Precursor T cells mature in the thymus. The mature naïve T cells (also called T lymphocytes) then circulate in the organism. They can be either CD4+ or CD8+. Each T cell is specific for one non-self-antigen, whose encounter will be recognised as a threat and activate the immune response. The T cells recognising self-antigens have been eliminated during the maturation in the thymus.
The T cell activation needs two signals:
- The first one is the engagement of the antigen specific T Cell Receptor (TCR) with the antigen. The peptide is bound to the Major Histocompatibility Complex (MHC) at the surface of an Antigen Presenting Cell (APC), usually a Dendritic Cell (DC). The TCR is part of a complex including the CD3 and CD4/CD8 (Figure 1A).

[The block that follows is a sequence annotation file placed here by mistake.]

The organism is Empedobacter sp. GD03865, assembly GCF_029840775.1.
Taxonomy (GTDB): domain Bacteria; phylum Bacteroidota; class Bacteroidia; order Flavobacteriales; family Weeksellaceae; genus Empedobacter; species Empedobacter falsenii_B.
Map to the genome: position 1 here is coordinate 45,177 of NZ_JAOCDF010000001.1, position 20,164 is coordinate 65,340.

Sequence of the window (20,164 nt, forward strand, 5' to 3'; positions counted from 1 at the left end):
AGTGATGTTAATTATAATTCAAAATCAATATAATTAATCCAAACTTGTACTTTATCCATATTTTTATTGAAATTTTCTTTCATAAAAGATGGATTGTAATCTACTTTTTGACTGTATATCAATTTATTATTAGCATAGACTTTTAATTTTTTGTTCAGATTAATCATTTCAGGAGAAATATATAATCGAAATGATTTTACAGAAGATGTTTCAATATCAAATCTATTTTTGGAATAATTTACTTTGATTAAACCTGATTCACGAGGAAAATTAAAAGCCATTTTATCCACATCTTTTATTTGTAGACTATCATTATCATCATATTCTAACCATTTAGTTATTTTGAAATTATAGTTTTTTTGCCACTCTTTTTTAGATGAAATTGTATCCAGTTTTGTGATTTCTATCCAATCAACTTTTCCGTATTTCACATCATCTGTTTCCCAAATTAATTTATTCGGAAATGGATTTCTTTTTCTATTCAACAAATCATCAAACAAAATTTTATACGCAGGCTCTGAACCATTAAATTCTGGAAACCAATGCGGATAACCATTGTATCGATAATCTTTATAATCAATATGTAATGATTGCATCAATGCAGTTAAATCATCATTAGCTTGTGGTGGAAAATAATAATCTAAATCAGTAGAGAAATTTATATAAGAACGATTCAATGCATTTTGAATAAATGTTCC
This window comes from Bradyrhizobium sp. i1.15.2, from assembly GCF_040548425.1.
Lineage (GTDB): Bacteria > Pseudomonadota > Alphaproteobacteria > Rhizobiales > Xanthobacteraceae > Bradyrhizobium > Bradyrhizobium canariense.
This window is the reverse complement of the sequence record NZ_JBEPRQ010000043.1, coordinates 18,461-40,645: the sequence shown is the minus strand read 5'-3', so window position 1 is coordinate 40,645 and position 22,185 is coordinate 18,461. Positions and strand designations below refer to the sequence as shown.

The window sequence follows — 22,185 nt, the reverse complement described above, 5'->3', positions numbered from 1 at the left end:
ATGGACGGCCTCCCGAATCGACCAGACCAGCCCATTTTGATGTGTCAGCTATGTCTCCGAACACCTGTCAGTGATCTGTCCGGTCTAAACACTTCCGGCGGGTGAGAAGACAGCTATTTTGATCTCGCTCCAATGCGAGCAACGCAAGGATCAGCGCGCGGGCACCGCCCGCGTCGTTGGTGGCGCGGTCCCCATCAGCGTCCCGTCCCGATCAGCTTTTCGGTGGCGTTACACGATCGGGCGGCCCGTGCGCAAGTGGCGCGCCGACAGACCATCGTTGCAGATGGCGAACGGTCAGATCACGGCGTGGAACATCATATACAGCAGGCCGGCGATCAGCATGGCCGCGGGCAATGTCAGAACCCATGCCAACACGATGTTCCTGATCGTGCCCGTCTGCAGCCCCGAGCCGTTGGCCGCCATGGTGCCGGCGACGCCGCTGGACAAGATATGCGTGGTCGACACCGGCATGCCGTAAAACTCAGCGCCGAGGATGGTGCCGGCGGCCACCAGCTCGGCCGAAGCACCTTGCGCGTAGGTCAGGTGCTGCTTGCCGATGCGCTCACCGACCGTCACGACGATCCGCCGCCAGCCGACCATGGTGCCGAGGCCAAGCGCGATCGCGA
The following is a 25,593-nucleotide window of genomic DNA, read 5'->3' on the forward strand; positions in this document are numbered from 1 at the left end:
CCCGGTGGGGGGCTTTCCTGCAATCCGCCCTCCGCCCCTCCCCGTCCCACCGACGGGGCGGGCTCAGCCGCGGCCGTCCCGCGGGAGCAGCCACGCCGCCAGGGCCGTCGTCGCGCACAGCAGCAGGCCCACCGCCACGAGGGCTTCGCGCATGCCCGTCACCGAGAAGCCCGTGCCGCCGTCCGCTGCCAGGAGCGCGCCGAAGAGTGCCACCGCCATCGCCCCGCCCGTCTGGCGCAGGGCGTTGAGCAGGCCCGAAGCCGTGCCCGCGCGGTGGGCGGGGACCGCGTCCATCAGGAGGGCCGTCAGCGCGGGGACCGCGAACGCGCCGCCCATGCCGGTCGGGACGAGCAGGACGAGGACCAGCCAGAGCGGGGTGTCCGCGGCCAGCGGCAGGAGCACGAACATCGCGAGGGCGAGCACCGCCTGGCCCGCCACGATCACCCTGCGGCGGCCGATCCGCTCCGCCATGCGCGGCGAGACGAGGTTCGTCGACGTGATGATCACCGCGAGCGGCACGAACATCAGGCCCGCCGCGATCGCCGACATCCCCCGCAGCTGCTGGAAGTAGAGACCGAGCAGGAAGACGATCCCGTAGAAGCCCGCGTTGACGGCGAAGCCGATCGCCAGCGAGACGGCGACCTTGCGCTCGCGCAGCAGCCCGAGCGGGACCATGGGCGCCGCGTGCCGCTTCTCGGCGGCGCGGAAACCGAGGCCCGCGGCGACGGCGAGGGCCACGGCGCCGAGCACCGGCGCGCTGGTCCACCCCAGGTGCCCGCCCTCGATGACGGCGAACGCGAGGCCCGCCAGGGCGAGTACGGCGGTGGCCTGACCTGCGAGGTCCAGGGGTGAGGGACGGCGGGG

- A second, co-stimulatory signal is needed to activate helper CD4+ and cytotoxic CD8+ T cells. There are several and many co-stimulatory factors, the figure 1B presents the main one, CD28, as it is used as a positive control together with CD3 for in vitro T cell activation assays.
- A third signalisation via cytokine is not mandatory for activation, but will determine with subset of responder the T cell will become.
The TCR, CD3, CD4/8 and CD28 are constitutively expressed on T cells. The DC expresses the co-stimulatory molecules only after having encountered and uptaken a non-self-cell like a tumour cell. Therefore, as the first signal is not strong enough to elicite an activation of the T cells, an over-reactivity is avoided.
In drug development, and especially in oncology, it is often important to understand how new compounds and therapeutic antibodies can interact, enhance or inhibit T cell activation.
The T cell activation assay use magnetic beads coupled with anti-CD3 and anti-CD28 antibodies as positive controls. Those antibodies will mimic the binding to MHC and CD80 and trigger the cascade of activation of T cells.